King

You Don't Need a King to Empower You

If you think about the modern employer-employee relationship, we as employees show up in an organization and we’re in a very vulnerable space.  We have very little formal power. We’re showing up and we are at the whims of the boss. We’re the heroic leaders.  If you’re showing up as a leader you’re going to get projected upon you all of the expectations of everybody that you lead.  It’s a parent-child dynamic.  They are looking to you as the heroic father figure, the heroic leader to address their tensions for them.  That’s as much of a burden on you as it is a lack of a power for them.  

That’s a very difficult system and I think a lot of the cries today are for better leaders, better heroic leaders, better parental figures that will lead us better and I think the interesting power shift that this method I use points to is what happens when we stop asking for better heroic leaders and we put in place a system that distributes power, so that we don’t need heroic leaders to save us, rather so that each of us shows up not as an employee subject to the whims of the broader employer and the leader and the boss, but shows up with our own voice and our own power and our own integrity.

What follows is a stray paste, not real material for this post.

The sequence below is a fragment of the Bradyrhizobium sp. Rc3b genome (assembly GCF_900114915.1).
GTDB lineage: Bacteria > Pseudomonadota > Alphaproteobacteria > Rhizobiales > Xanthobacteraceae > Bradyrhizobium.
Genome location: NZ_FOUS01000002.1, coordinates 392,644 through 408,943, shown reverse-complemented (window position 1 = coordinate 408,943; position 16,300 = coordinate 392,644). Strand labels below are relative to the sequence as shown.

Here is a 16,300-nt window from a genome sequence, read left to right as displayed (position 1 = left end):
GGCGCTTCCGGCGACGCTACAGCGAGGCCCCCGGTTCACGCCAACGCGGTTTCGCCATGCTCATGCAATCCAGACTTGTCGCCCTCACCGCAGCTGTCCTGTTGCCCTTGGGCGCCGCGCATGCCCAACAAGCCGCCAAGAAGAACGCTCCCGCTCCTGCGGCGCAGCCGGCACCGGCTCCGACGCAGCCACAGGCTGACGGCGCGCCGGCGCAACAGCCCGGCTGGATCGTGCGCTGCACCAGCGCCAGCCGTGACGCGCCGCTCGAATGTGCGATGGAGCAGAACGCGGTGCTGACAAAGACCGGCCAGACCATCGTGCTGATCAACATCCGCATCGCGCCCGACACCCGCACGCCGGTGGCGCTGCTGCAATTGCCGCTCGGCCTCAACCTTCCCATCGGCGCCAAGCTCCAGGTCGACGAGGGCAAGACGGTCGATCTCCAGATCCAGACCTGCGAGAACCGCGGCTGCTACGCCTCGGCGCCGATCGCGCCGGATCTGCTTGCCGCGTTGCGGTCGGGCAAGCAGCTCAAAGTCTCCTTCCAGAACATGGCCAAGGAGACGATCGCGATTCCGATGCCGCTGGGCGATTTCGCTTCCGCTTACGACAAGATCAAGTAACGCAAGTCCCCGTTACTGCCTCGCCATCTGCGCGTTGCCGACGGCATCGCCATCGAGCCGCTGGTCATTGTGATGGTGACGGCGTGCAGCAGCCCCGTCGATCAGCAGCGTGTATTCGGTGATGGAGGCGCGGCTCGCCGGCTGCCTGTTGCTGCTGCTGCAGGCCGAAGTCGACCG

If you’re that leader you can show up and say it’s not my job to process your tensions, it’s not my job to heroically step in and save you, I'm going to process my own tensions as best I can and we’re in an environment where we are fundamentally peers even as we take on different roles and those roles have different authorities.  We can still show up as humans together in a way that owns our reality where nobody is a victim. It takes a power structure to do it in the same way that we shift from our monarchies and feudal empires where there is a clear top-down component into our modern democracies where you don’t need an empowering king.  

And you don’t need a king to empower you.  You don’t need a feudal lord to empower you. You have fundamental liberty and freedom and the ability to process your own ambitions and tensions and all that.  We need a similar shift I think in our organizations.

In Their Own Words is recorded in Big Think's studio.

Image courtesy of Shutterstock. 

 

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